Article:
Firstly, each institution or agency is different so make sure to research each one thoroughly and tailor your application to their needs. Recruiters receive large numbers of applications so they will notice generic ones and will be unlikely to consider them. Think about the area you might like to work in in the future (and that matches up best with your experience and skills) and apply to the relevant institutions or agencies. You can also state your preference to be assigned to a specific Directorate-General within an institution.

Secondly, most jobs and traineeships have certain language requirements. For example, to be eligible for the European Commission traineeship, you must have a certified C1/C2 level of one of the three working languages of the Commission (English, French or German), excluding your mother tongue. For native English speakers, this means you must be able to prove a C1/C2 level of French or German. That being said, English is the most commonly used language within the EU bubble and it is an advantage to be a native speaker.

Thirdly, it is important to note regarding traineeships in the EU institutions that you can’t do more than one. If you have worked for more than six weeks in an EU institution or agency or with a Member of the European Parliament (MEP), you are ineligible to do a traineeship. This is to give opportunities to as many people as possible. So make your traineeship count.

Finally, make sure to show your enthusiasm for the role! Perhaps this goes without saying, but if your passion and enthusiasm for the job and for European affairs in general comes through in your application, it might just give you that extra something to get ahead of the competition.

I wish you the best of luck in your future career!

  • Salmondnet

    Umm. Useful as this may be as PR for the EU and information for those looking for work therein, does this advert really count as a blog post?

  • Brian Kann

    Interesting article to see here – thanks!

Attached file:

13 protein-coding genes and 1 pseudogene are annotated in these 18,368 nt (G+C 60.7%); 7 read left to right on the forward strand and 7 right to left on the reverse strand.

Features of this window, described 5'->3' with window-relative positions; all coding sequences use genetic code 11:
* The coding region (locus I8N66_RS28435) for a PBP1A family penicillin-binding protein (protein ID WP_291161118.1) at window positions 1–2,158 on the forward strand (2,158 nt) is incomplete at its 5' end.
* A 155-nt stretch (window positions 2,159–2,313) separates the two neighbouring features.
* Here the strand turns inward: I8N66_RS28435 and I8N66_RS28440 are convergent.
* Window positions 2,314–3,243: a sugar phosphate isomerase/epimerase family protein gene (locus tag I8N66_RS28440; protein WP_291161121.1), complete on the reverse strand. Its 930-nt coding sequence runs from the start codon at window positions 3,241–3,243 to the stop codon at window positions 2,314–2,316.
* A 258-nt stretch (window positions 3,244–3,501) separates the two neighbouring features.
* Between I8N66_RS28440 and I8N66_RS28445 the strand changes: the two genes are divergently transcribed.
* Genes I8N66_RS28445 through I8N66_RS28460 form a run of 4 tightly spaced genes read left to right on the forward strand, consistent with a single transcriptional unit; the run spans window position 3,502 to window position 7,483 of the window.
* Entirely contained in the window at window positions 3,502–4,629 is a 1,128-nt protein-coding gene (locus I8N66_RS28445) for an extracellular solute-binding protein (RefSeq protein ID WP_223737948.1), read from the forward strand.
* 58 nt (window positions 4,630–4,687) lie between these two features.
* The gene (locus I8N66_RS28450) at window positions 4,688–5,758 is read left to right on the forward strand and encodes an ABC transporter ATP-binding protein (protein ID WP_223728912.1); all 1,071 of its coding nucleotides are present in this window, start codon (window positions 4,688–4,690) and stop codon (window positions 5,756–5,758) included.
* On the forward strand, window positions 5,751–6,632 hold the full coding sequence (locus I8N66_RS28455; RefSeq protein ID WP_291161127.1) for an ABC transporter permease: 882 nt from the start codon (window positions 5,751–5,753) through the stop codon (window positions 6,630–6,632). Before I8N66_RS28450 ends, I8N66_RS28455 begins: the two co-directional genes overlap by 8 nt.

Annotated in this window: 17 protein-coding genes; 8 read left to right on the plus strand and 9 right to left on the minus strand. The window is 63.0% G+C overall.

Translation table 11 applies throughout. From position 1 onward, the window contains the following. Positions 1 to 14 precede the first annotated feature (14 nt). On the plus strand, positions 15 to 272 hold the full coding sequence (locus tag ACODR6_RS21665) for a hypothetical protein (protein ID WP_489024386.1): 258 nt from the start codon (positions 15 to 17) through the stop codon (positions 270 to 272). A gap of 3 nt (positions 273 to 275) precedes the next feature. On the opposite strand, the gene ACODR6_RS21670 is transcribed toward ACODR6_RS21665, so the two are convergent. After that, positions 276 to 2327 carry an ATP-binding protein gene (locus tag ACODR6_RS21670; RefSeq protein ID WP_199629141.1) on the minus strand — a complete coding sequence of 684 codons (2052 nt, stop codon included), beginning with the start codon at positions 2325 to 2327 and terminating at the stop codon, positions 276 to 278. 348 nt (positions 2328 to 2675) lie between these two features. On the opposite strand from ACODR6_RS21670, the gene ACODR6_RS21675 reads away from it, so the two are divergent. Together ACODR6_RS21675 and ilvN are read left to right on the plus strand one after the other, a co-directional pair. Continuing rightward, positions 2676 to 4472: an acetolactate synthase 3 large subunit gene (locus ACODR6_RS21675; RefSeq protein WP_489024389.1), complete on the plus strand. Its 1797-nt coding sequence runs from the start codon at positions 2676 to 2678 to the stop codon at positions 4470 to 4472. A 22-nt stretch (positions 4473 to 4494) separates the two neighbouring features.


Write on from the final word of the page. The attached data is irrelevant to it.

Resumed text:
I myself spent about 4 years after leaving University applying for various EU jobs, and although I must have went for about 4 EPSO processes the only one I ever got was a one-year legal traineeship at the ECB which resulted from a normal CV procedure and interview where I was able to make my own mark on it. I actually found the whole EPSO process extremely frustrating and discouraging; it’s an IQ designed purely to wittle down the sheer volume of people applying and I can imagine Irish/UK applicants struggling with it more than continental Europeans, unless you pay a lot for training on how to do them which a number of consultancy firms in Brussels actually offer.

    Some other obvious hurdles to overcome:

    – continental Europeans tend to be vastly more qualified as they stay in higher-level education longer to obtain Masters as a minimum. In many countries, like Germany, this is actually free: take the UK system, where doing this would now cost 50k in fees alone.
    – even if you do master a few languages (which is very commendable; C2 is only really being possible from living in a country for a fair period of time), continentals tend to master a lot more for various cultural, social and linguistic reasons. More and more, their English will almost match your own as well especially if they have had a privileged education.
    – culturally, the whole “concour” process is probably more familiar to continental Europeans, as many public service jobs in their countries have similar recruitment processes and they are more than used to them.

    It can be done, but prepare to sacrifice a lot and keep trying and your head up. Especially the salaries at the end of it if you can make it! It’s great that the Irish government are taking measures to help people: often at the ECB, being “pushed” in by a national bank was how most people got their way in there. Giving people advice and encouragement for the other institutions, and taking an active role in ensuring Irish interests there, is a great thing.

    I eventually gave up on it but now enjoy what I do working as a European lawyer and using my languages for an international company in Germany. Definitely, the experiences I had were extremely helpful and who knows what will happen one day!